Your Protection Strategy Needs a Legal Foundation
Any protection strategy that focuses only on insurance can leave you and your family vulnerable to the threat of a legal system which doesn’t necessarily share your objectives. Absent specific, court sanctioned directives on your part, your life and the lives of your family members will be subject to the default provisions of the law that guide critical financial, family and health decisions when you are unable due to incapacitation or death. A sound protection strategy must incorporate legal protections that expand your capacity to ensure that your expectations and intentions control the decisions made on your behalf. At a minimum, a protection strategy should include a will, a durable power of attorney, power of attorney for healthcare, and a living trust.
When someone dies, their estate becomes subject to probate proceedings. If a will doesn’t exist, the state becomes the executor. That means the state will decide how your property is to be distributed, who gets paid first, and, they can even establish guardianship for children. It would be hard to imagine a situation in which the state would dispose of your estate in exact accordance with your wishes. After the delay and costs of an “intestate” probate, your family will suffer far more than you have intended.
A will is a fairly simple document, but it forms the foundation of your estate plan and is the key instrument used to ensure that your estate is settled in the manner in which you desire. While there can be more to an estate plan than just a will, it is the presiding document that guides the process of settling your estate. The probate courts won’t take your will lightly, so you shouldn’t either. Consider all that a will accomplishes for you and your family:
- Specifies the disposition of your assets: Without a will, any asset that does not pass by beneficiary (such as a retirement plan or insurance policy) will go first to a spouse, then to surviving descendants, which may not be what you intended. A will specifies your priorities and directs your assets where you want them.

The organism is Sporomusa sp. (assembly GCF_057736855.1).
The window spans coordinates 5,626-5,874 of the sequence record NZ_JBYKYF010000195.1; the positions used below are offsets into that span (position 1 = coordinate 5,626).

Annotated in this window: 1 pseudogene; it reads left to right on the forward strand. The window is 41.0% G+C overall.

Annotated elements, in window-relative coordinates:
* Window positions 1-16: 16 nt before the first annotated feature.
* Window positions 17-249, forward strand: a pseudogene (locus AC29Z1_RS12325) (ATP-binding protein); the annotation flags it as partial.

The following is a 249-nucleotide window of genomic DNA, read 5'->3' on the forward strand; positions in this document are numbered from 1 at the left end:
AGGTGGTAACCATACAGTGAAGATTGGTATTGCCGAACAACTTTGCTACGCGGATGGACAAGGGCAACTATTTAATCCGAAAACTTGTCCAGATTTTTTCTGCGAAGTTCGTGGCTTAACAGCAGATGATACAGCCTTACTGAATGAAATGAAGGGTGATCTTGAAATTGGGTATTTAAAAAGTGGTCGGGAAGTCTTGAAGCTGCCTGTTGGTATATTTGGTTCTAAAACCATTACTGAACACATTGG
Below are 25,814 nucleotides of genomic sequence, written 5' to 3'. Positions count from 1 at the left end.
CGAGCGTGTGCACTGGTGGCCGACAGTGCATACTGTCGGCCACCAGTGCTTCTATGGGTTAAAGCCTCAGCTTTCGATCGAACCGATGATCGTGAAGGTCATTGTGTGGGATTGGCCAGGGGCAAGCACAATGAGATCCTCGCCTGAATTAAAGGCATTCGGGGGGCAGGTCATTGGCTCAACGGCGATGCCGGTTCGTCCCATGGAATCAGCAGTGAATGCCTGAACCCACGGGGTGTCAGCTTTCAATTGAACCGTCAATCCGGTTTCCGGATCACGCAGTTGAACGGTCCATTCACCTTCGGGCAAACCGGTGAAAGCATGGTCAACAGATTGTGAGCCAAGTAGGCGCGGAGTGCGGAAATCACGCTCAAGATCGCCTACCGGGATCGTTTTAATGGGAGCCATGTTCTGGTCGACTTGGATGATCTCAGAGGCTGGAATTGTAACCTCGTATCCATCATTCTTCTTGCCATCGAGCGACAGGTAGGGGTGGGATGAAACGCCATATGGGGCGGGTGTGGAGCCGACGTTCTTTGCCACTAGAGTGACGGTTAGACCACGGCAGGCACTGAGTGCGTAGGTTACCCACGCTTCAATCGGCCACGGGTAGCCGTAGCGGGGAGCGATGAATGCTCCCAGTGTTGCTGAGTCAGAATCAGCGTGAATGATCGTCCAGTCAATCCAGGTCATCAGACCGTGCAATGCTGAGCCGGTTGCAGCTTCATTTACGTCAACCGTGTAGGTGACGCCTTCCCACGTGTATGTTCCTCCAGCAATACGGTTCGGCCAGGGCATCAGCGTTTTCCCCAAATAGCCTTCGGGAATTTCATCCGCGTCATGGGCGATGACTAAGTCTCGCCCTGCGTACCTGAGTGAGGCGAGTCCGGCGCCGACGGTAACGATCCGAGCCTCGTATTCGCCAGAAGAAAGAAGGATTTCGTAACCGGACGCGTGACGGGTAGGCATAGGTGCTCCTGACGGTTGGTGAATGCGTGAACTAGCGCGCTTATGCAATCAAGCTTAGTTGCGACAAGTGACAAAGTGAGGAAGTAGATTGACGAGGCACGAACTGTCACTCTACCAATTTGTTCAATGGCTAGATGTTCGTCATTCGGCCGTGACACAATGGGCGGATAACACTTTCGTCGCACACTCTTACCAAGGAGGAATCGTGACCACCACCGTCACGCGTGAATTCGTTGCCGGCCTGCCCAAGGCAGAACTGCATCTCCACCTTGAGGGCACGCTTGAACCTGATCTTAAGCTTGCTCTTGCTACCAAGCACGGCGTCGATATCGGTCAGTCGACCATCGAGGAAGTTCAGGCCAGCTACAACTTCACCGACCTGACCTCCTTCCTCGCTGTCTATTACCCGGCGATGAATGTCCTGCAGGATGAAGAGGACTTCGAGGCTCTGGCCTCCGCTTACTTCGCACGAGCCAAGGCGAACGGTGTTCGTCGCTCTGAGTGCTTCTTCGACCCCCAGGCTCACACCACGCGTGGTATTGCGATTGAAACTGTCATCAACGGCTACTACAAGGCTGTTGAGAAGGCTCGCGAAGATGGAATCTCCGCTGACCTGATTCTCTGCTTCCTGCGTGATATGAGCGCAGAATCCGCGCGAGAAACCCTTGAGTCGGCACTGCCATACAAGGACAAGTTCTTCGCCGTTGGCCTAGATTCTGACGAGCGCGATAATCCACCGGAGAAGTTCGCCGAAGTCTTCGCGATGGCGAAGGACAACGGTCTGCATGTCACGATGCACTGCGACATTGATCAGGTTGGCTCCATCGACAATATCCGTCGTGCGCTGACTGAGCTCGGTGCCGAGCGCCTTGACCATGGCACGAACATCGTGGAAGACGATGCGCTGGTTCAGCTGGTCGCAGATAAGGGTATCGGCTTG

- Names a guardian for your children: You know who would be the best guardian for your children. But, unless a guardian is named in your will, the state will decide who takes care of your children.
- Names an executor: The executor plays the critical role of ensuring each provision of your will is followed and your estate is settled in accordance with your wishes. Often times a spouse is named as an executor, however, a contingent executor should also be named.
- Accounts for special circumstances: In this day and age, it is not uncommon for family situations to become somewhat convoluted as the needs of blended families have to be considered.
Durable power of attorney
Planning your estate isn’t only about what happens after you die; it’s also about what happens if you don’t die but are incapacitated and cannot make decisions on your own. Your durable power of attorney provides for an agent to manage your legal and financial affairs while you are alive but also survives incapacity.
Durable power of attorney for health care
A power of attorney for healthcare is a legal document that grants authority to a person to make medical decisions on your behalf in the event you become incapacitated. This document can also include advance directives which instruct medical practitioners of your desire or rejection of life-sustaining medical intervention in such an event.
A living trust is a form of ownership that can hold title to your assets. The primary purpose for doing this is so your assets can be transferred directly to your beneficiaries outside of probate. They are still includable in your estate of tax purposes, but they will be immediately available for your family. Any asset, such as your residence, investment accounts, real estate, a business, and anything asset that doesn’t already pass by beneficiary (i.e. life insurance, retirement plans). You can also establish timelines for the disposition of your assets.
Legal Protections Action Steps:
- Establish your goals: Translate the vision you have for your family’s future into tangible goals. What is it exactly you want to have happen for your family? It’s important to revisit your goals regularly as your circumstances change.
- Take inventory: List all of your property and assets and assign values and your intentions for their ultimate disposition.
- Meet with an estate planning attorney
- Review your beneficiaries: Most people don’t realize the kind of problems that can occur with improper beneficiary designations. If you have dependent children named as beneficiaries, they should be designated as contingent behind a spouse or trust. The best course is to coordinate your beneficiary designations with a living trust which can provide more explicit instructions for the disposition of the proceeds.
- Check you titles: Some assets can pass automatically, outside of probate if they are titled properly (i.e. JTWROS)
- Assign power of attorney
- Draft a will/living trust